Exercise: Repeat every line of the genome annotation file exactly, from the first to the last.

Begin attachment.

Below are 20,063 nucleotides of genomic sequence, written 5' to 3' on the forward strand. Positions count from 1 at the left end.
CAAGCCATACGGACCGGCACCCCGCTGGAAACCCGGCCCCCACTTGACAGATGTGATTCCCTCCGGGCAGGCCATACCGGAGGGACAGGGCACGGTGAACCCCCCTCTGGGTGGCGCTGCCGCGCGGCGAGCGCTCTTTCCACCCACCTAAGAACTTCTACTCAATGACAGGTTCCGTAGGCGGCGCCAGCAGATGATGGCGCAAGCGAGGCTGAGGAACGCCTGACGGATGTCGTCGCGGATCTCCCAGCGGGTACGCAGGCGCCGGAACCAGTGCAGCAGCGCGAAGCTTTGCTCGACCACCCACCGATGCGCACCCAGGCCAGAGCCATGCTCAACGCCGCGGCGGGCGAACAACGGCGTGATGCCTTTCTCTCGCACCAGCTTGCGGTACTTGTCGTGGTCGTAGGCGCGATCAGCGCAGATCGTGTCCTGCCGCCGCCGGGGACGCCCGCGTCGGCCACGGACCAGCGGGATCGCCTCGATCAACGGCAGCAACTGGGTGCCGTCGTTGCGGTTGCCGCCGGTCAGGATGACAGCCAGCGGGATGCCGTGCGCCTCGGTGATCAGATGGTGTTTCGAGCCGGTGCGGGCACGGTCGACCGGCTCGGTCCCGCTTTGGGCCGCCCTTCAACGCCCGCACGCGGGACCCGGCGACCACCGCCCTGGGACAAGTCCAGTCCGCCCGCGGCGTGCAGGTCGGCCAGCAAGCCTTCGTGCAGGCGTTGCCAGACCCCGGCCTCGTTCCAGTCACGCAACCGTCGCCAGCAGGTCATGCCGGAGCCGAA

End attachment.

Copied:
Below are 20,063 nucleotides of genomic sequence, written 5' to 3' on the forward strand. Positions count from 1 at the left end.
CAAGCCATACGGACCGGCACCCCGCTGGAAACCCGGCCCCCACTTGACAGATGTGATTCCCTCCGGGCAGGCCATACCGGAGGGACAGGGCACGGTGAACCCCCCTCTGGGTGGCGCTGCCGCGCGGCGAGCGCTCTTTCCACCCACCTAAGAACTTCTACTCAATGACAGGTTCCGTAGGCGGCGCCAGCAGATGATGGCGCAAGCGAGGCTGAGGAACGCCTGACGGATGTCGTCGCGGATCTCCCAGCGGGTACGCAGGCGCCGGAACCAGTGCAGCAGCGCGAAGCTTTGCTCGACCACCCACCGATGCGCACCCAGGCCAGAGCCATGCTCAACGCCGCGGCGGGCGAACAACGGCGTGATGCCTTTCTCTCGCACCAGCTTGCGGTACTTGTCGTGGTCGTAGGCGCGATCAGCGCAGATCGTGTCCTGCCGCCGCCGGGGACGCCCGCGTCGGCCACGGACCAGCGGGATCGCCTCGATCAACGGCAGCAACTGGGTGCCGTCGTTGCGGTTGCCGCCGGTCAGGATGACAGCCAGCGGGATGCCGTGCGCCTCGGTGATCAGATGGTGTTTCGAGCCGGTGCGGGCACGGTCGACCGGCTCGGTCCCGCTTTGGGCCGCCCTTCAACGCCCGCACGCGGGACCCGGCGACCACCGCCCTGGGACAAGTCCAGTCCGCCCGCGGCGTGCAGGTCGGCCAGCAAGCCTTCGTGCAGGCGTTGCCAGACCCCGGCCTCGTTCCAGTCACGCAACCGTCGCCAGCAGGTCATGCCGGAGCCGAA